The Buyers: Generation Z’s Shopping Preferences

Generation Z are the next up-and-coming group of shoppers who retailers are turning to for the future of retail.

Yes, those born between 1994 and 2002 are starting to push millennials over in terms of shaping commerce and eCommerce trends.

Get ready, retailers.

The buying power of Gen Z comes out to $44 billion, according to an IBM and National Retail Federation study. Known as the first truly “digital native” generation, Gen Z’ers have grown up with the Internet and tech gadgets not far from reach at any given time. From iPads to desktops and smartphones, it seems that interacting with technology has become intuitive for this generation.

By the year 2020, Gen Z will make up 40 percent of the entire United States population, according to retail consulting firm HRC Retail Advisory. It also found that while 50 percent of this group makes online purchases, 60 percent visit malls once a month with the intention of buying an item.

NRF’s President and CEO Matthew Shay commented on how Gen Z is already affecting the retail industry. “Just as millennials overtook Gen X, there’s another big buying group retailers need to plan for, and it’s even larger: Generation Z,” Shay said. “They appreciate the hands-on experience of shopping in a store. With technology constantly evolving but some shopping habits remaining the same, retailers need to be agile enough to serve both needs. Retailers are constantly focused on experimenting with new innovations both online and in-store to remain relevant to evolving consumer demand.”

This falls in line with what we’ve been seeing over the last few years. As more retailers have shifted their focuses, due to eCommerce influence, in-store tech additions have started to pop up to enhance the shopping experience. IBM and NRF’s study also showed that Gen Z is interested in engaging with brands online, which strengthens retailers’ current use of chatbots on Facebook’s Messenger platform as a means of connecting for the customer service experience.

In one of Accenture’s recent studies, it further compounded Gen Z’s interest in online commerce interests. Its research showed that 69 percent of Gen Zers are interested in making purchases trough social media. Given some retailers’ foray into accepting payments over the Facebook Messenger platform, it may be safe to say that this desire may soon become a reality across other social media channels.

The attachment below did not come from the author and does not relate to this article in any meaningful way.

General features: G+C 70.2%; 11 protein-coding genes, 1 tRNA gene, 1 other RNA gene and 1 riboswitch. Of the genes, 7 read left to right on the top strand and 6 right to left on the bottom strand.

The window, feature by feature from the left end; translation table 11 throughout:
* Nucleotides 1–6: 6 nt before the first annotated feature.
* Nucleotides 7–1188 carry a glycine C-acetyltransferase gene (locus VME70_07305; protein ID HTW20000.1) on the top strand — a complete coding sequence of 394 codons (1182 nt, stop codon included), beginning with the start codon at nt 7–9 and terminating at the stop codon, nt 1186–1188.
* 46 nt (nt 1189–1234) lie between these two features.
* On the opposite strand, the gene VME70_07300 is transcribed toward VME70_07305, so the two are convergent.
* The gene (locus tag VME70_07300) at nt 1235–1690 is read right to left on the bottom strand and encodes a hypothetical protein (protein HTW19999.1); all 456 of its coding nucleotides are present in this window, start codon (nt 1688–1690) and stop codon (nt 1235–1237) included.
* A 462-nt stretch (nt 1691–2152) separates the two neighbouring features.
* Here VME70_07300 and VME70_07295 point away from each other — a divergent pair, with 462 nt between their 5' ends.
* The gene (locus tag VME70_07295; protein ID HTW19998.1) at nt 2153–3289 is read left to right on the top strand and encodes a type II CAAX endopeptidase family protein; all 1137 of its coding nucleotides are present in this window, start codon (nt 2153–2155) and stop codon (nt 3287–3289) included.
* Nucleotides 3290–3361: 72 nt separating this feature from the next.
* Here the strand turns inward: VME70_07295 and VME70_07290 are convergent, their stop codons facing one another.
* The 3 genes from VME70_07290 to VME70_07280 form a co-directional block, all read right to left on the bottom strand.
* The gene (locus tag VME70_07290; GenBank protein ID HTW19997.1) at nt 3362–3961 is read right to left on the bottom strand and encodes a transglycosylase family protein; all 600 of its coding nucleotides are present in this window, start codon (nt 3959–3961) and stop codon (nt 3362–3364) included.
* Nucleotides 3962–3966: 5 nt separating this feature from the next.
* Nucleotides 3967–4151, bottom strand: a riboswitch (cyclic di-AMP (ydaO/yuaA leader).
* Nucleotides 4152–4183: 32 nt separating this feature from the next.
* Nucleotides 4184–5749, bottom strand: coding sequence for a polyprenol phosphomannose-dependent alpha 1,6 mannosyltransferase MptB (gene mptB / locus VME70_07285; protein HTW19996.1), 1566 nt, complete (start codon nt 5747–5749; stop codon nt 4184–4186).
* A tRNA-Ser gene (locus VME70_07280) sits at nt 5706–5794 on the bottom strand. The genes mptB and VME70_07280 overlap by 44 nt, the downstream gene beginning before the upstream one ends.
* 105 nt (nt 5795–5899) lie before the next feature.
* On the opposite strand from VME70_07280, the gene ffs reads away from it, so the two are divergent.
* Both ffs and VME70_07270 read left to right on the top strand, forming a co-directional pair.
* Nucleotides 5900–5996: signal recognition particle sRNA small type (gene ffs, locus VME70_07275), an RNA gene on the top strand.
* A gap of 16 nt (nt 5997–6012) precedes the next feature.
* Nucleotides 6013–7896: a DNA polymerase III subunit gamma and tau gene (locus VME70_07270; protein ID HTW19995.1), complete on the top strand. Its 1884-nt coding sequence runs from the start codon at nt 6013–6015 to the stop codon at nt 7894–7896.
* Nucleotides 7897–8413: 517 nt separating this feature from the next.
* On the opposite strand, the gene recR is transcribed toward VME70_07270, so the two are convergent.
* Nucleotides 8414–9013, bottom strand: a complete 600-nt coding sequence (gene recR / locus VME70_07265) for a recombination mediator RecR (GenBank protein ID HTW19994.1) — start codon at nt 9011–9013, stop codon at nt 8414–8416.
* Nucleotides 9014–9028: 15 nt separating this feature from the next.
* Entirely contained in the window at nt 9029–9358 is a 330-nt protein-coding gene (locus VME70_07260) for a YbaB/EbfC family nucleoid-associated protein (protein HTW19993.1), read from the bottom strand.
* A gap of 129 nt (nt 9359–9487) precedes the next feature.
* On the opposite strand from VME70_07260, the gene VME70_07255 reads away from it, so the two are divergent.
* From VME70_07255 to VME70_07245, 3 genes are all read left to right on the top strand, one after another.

What adds a layer of interest into Gen Z purchasing behavior is the fact that most of their parents are influenced by their opinions. According to an InfoScout poll conducted for NRF, 67 percent of adults gather Gen Z input before making a purchase, and 59 percent won’t even attempt to buy that item unless their kid approves. These findings also showed that parents of Gen Zers tend to spend $6 more per shopping trip when everyone is out together.

Given the amount of buying power Gen Z has for itself alone, along with the influence of their parent’s generation, it may be safe to say that it may be one of the more powerful groups for retail to zone in on. While Gen Z is focused on shopping in-store and on social media, the effect that this group is having on the rest of the retail industry is evident by their influence on their parents (some of which are millennials and Gen Xers).

In buyer news this week, Alliance Data put out survey results on the generational differences when it comes to the path to purchase. One of the more interesting findings was that across all generations, customer service was ranked No. 1 in priorities.



The PYMNTS Cross-Border Merchant Friction Index analyzes the key friction points experienced by consumers browsing, shopping and paying for purchases on international eCommerce sites. PYMNTS examined the checkout processes of 266 B2B and B2C eCommerce sites across 12 industries and operating from locations across Europe and the United States to provide a comprehensive overview of their checkout offerings.

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